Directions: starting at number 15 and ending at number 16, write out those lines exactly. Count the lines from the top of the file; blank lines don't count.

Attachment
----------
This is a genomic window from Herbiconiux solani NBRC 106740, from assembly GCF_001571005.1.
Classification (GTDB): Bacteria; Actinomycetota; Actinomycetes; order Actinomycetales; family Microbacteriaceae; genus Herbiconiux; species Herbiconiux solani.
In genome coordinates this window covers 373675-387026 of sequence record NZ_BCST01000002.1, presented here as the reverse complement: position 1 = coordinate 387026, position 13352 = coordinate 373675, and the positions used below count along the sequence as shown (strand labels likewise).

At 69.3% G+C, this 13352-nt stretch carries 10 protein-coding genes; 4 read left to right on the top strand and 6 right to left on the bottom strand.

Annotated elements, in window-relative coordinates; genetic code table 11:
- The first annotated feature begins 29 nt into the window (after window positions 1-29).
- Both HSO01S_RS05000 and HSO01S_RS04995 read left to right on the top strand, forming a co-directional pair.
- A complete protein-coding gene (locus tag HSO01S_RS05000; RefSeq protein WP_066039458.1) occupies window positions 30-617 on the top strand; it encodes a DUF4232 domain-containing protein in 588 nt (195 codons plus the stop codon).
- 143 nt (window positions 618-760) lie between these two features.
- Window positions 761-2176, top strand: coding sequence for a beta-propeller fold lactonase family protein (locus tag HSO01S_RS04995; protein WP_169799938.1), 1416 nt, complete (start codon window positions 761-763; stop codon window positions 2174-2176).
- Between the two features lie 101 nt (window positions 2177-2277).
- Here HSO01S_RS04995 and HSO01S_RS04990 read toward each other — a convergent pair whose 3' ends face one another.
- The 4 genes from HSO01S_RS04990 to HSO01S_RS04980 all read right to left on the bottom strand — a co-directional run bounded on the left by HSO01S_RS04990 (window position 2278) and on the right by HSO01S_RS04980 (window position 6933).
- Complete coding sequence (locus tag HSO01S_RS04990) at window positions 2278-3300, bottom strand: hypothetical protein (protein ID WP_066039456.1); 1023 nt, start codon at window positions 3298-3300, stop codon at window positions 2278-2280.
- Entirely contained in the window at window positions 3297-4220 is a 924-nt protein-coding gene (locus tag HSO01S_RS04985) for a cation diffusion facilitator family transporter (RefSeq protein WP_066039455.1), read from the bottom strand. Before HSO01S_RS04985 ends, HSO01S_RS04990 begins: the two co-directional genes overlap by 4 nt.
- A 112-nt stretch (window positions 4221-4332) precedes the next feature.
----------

- Entirely contained in the window at window positions 3297-4220 is a 924-nt protein-coding gene (locus tag HSO01S_RS04985) for a cation diffusion facilitator family transporter (RefSeq protein WP_066039455.1), read from the bottom strand. Before HSO01S_RS04985 ends, HSO01S_RS04990 begins: the two co-directional genes overlap by 4 nt.
- A 112-nt stretch (window positions 4221-4332) precedes the next feature.